Theatre in Flanders: powerful plays for all ages
In ‘Hamlet versus Hamlet’ (2014) Tom Lanoye casts a woman in the role of Hamlet. His aim: to foreground and intensify the main character’s self-doubt. It is not the only Shakespeare play Tom Lanoye has adapted and made his own both in terms of its themes and language and metre. In ‘Ten Oorlog’ (To War, 1997), he linked eight of Shakespeare’s history plays into one big marathon production in different literary styles; a substantial project that was also hugely successful in German translation (‘Schlachten!’). Not that Lanoye limits himself to Shakespeare. His ‘Mama Medea’ (2001) and ‘Atropa, de wraak van de vrede’ (Atropa, the vengeance of peace, 2008) are free and topical adaptations of plays by Euripides and Aeschylus. And as well as taking on texts by Christopher Marlowe and Anton Chekhov, he has also written contemporary pieces, including the poignant ‘GAZ’ (2015), about a mother mourning her son who died fighting in Syria.
Tom Lanoye – poet, novelist, playwright and performer of his own pieces – is not the only (Flemish) writer to rework and update the classics. Adapting myths and stories into theatre is something of all times and cultures. The ancient Greeks were at it, and Shakespeare too often drew inspiration from existing narratives. Topical adaptations are intrinsic to theatre as an artistic discipline. After all, theatre is an art of the here and now: even when theatre makers do not update an old play, the audience will still experience, analyse and interpret it from their own particular here and now.
Having established this, it is interesting to look at the Flanders of yesteryear but above all at that of today. Of course, some writers turn for their material to the world classics, from both the theatre and prose canons. Many authors not only write, but are also affiliated with companies as theatre makers, actors, directors or dramaturges (not a new phenomenon; Shakespeare did the same back in the day). Others write their plays in collaboration with a group. And a noticeable development in recent years is the excellent harvest of children’s and YA theatrical texts.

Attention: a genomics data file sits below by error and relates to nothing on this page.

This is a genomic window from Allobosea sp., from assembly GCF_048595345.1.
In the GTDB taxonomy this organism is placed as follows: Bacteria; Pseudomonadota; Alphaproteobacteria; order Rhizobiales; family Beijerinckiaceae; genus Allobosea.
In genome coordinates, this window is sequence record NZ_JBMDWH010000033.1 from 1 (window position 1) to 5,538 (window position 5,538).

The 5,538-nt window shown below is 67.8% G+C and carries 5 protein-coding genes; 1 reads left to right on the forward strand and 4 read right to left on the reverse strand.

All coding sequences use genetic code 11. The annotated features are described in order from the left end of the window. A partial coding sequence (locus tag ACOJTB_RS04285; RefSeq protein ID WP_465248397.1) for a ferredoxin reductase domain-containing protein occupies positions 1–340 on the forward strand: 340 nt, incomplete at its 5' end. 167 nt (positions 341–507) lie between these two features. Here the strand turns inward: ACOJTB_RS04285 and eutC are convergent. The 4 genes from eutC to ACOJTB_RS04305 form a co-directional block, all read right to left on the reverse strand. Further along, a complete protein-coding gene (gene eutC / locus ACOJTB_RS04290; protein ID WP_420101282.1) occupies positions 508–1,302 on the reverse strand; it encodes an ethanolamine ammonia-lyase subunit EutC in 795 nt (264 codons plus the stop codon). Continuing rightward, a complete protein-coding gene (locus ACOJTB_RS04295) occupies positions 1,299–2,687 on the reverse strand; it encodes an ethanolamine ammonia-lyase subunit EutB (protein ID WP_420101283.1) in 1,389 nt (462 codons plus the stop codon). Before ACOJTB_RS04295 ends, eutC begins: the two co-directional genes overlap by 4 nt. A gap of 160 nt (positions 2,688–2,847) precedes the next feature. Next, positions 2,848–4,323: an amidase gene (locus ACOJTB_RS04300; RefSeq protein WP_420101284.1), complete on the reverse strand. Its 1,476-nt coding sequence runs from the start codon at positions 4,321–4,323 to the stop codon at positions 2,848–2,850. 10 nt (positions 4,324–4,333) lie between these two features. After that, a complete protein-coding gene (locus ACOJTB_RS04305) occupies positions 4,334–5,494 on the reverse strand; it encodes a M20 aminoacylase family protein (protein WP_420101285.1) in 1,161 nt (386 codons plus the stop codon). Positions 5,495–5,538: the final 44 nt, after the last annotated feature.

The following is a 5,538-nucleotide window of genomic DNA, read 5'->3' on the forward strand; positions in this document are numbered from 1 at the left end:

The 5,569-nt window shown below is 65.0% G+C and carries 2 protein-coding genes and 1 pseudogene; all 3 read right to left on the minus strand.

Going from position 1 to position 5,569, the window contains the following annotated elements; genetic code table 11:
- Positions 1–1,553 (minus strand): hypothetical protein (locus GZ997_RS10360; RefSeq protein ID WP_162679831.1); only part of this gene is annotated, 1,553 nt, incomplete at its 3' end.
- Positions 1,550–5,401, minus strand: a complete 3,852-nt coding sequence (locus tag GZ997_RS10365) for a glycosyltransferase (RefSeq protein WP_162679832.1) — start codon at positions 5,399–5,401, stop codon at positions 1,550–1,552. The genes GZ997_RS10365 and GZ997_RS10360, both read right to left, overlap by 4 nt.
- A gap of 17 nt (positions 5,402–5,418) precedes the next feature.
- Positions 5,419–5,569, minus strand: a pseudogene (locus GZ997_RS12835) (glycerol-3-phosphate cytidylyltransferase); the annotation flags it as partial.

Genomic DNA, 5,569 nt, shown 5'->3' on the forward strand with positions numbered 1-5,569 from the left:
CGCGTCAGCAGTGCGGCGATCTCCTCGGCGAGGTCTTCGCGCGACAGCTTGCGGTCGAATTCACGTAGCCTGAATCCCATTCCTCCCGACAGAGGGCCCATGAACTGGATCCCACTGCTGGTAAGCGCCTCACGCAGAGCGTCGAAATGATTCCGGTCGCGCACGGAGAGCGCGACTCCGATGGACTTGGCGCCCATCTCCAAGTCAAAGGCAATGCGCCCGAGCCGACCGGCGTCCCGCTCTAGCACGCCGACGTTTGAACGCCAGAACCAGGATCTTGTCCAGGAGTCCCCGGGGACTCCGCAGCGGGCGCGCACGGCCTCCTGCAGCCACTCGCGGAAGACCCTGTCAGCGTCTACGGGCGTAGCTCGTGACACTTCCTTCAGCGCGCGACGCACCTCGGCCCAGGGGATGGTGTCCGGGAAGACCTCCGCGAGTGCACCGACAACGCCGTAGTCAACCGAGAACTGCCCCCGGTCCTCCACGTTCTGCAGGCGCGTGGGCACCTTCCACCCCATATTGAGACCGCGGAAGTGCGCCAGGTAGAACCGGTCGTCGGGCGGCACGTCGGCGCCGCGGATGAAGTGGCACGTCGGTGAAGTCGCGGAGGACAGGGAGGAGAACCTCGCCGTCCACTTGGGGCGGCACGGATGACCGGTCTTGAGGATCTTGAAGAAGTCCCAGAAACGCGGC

Let’s take a quick look at the past first. Until recently, Flanders had no theatre repertoire to speak of. A few miracle plays, courtly plays and farces have come down to us from the Middle Ages, but unlike its northern neighbours the Southern Netherlands has never known a playwright such as Vondel or Bredero. The region of Flanders was long oppressed by foreign powers, also in linguistic matters, which prompted many intellectuals to flee – among them Bredero. The 19th century saw a gradual change: as the people of Flanders rose up against social ills and fought for emancipation, so too calls for the right to their own language became progressively louder.
Nonetheless, Flanders had to wait for a notable play until Cyriel Buysse’s ‘Het gezin van Paemel’ (The Van Paemel Family, 1903): a social drama about poverty in rural Flanders around 1900. In the French-speaking part of Belgium meanwhile, Maurice Maeterlinck received more artistic recognition with his stage plays. In fact, he is the only Belgian ever to have won the Nobel Prize for Literature.
For the theatre in Flanders – and elsewhere in the West – the first half of the 20th century was a period of innovation. Herman Teirlinck played a key role in this process in Flanders by establishing an acting school and writing several expressionist stage plays.
There is no expansion of the Flemish repertoire to speak of until after World War II. Flanders’ best-known playwright is Hugo Claus (1929 – 2008), who in addition to his many novels, poems and essays wrote no fewer than 70 (!) plays. Literature-loving Flanders still bemoans the fact that he was never awarded the Nobel Prize. And on top of everything else he was also a decent painter and a film and stage director.
Flanders’ best-known playwright is Hugo Claus (1929 – 2008), who in addition to his many novels, poems and essays wrote no fewer than 70 (!) plays.
Claus’ first play was ‘Een bruid in de morgen’ (A Bride in the Morning, 1953), a morality tale about incest and suicide, which came in for intense criticism from Catholic circles. Another play on the theme of incest, ‘Vrijdag’ (Friday, 1969), was an instant hit and is still frequently staged. Claus also adapted plays by Sophocles, Shakespeare, Beckett and Seneca. The goriness of Seneca’s plays and Antonin Artaud’s Theatre of Cruelty both suffuse his work. His raw depictions of a Flemish petty bourgeois milieu boast a compelling literary style and sparkling dialogue. His work is about Flanders, yet universal at the same time. Claus was the first Flemish author who made it as a playwright and managed to carve out a place for himself on the world stage as well.